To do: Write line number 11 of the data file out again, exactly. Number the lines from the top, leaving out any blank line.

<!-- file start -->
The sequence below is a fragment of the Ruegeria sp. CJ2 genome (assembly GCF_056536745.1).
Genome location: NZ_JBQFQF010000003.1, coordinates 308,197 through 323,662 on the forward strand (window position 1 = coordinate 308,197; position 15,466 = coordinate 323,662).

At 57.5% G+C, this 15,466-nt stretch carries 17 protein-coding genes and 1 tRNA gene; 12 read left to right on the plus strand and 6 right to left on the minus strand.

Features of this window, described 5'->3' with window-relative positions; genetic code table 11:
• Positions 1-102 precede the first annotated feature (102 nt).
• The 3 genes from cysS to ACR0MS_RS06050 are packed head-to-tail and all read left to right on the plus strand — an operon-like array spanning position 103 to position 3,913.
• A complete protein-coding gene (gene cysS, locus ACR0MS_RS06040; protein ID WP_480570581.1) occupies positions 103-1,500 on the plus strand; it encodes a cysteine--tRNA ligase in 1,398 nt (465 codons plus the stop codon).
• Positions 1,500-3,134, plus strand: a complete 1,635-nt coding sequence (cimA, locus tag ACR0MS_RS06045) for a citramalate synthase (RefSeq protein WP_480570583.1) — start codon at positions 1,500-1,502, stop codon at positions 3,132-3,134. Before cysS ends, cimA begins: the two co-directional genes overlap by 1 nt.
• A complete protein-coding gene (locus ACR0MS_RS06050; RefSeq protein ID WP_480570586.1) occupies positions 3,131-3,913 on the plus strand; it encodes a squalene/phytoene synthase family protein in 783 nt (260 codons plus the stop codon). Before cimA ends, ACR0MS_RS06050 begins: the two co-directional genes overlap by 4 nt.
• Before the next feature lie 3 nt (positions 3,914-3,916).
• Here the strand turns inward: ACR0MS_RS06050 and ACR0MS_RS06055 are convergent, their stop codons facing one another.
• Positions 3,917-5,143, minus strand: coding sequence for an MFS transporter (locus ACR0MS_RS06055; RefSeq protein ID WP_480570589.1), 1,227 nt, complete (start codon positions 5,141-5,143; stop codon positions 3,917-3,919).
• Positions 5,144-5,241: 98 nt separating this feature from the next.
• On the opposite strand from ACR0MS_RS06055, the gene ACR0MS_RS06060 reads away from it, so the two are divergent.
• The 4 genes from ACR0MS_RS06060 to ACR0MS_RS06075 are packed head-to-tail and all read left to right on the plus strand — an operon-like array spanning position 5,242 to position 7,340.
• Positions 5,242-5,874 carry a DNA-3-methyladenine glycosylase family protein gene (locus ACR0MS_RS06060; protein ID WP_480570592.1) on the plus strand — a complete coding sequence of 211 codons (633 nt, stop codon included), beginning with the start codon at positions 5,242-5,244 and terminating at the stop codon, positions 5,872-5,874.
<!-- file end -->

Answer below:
• Here the strand turns inward: ACR0MS_RS06050 and ACR0MS_RS06055 are convergent, their stop codons facing one another.